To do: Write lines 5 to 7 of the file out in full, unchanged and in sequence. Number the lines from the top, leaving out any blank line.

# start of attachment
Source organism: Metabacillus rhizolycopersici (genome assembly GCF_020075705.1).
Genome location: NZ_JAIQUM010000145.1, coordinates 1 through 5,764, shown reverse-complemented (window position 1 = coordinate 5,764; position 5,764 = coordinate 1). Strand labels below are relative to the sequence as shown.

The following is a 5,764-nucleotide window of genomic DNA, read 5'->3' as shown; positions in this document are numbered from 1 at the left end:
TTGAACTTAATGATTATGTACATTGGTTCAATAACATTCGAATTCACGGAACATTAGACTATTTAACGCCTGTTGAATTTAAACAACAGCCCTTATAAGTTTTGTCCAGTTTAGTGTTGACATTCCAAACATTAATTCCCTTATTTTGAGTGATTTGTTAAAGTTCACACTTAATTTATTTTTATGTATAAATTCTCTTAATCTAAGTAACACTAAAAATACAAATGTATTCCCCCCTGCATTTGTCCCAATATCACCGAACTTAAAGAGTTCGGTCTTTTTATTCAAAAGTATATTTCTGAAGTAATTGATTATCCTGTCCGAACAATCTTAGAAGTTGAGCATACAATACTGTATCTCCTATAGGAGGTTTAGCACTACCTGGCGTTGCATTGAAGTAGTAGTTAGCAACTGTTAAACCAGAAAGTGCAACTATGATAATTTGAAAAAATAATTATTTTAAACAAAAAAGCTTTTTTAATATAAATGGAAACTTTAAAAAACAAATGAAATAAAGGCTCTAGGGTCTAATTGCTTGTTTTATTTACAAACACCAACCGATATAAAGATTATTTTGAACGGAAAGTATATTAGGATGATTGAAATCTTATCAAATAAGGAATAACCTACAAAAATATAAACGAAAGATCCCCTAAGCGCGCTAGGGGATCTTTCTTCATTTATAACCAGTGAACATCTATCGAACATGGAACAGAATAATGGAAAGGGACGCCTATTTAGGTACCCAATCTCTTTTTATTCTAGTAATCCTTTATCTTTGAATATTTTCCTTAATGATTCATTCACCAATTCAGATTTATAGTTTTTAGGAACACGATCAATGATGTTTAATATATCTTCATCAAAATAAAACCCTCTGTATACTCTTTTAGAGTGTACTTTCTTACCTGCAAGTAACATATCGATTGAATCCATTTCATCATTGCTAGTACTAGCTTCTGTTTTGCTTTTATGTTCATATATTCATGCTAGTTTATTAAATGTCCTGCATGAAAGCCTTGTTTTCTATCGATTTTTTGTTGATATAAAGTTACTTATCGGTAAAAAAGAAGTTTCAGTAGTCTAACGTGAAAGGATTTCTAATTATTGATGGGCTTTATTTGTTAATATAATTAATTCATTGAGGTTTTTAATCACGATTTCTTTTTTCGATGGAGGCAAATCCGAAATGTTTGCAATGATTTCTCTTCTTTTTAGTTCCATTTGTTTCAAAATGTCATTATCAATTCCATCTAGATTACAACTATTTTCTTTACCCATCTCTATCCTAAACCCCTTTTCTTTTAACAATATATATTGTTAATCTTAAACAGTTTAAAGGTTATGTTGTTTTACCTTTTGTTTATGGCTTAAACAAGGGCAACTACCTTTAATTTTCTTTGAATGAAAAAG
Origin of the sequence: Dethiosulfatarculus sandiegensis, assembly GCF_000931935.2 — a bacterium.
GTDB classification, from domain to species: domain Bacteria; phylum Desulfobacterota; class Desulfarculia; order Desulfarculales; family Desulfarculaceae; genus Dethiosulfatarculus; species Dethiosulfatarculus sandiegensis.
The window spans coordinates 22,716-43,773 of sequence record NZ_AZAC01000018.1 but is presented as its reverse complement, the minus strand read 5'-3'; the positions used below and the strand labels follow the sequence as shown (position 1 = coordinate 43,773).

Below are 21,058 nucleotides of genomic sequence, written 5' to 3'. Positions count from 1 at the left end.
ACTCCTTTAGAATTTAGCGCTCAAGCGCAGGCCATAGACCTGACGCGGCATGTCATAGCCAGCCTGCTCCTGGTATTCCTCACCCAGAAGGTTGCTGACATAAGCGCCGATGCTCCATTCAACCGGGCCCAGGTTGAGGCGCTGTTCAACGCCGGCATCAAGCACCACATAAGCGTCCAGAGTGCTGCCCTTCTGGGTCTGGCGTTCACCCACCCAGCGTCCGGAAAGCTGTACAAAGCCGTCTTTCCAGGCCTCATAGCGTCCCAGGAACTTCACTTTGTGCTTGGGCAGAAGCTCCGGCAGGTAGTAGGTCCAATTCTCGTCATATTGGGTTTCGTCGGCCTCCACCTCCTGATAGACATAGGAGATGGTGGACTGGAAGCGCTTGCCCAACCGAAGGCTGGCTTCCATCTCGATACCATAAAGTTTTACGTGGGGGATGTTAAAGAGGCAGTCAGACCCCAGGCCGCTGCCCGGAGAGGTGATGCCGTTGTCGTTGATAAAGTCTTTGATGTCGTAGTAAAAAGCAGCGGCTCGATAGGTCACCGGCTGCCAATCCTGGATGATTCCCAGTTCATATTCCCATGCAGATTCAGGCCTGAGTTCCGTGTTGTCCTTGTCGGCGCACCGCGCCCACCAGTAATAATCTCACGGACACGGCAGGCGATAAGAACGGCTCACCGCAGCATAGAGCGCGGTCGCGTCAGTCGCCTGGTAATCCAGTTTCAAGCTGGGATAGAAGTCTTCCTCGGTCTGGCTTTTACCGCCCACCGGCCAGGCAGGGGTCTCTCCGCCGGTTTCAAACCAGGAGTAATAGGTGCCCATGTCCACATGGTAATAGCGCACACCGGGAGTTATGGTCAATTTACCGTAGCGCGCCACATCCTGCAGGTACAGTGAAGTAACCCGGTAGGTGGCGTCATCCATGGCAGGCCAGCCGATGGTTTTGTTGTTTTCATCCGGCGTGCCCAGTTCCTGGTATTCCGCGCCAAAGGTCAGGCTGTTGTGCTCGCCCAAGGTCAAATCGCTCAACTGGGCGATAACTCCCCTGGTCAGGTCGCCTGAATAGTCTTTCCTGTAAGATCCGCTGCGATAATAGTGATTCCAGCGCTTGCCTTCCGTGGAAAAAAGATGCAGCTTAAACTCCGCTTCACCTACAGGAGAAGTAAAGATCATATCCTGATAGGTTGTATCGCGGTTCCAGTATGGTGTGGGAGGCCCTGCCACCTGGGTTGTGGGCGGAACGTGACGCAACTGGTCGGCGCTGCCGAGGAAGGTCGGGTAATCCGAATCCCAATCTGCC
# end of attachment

Origin of the sequence: Dethiosulfatarculus sandiegensis, assembly GCF_000931935.2 — a bacterium.
GTDB classification, from domain to species: domain Bacteria; phylum Desulfobacterota; class Desulfarculia; order Desulfarculales; family Desulfarculaceae; genus Dethiosulfatarculus; species Dethiosulfatarculus sandiegensis.
The window spans coordinates 22,716-43,773 of sequence record NZ_AZAC01000018.1 but is presented as its reverse complement, the minus strand read 5'-3'; the positions used below and the strand labels follow the sequence as shown (position 1 = coordinate 43,773).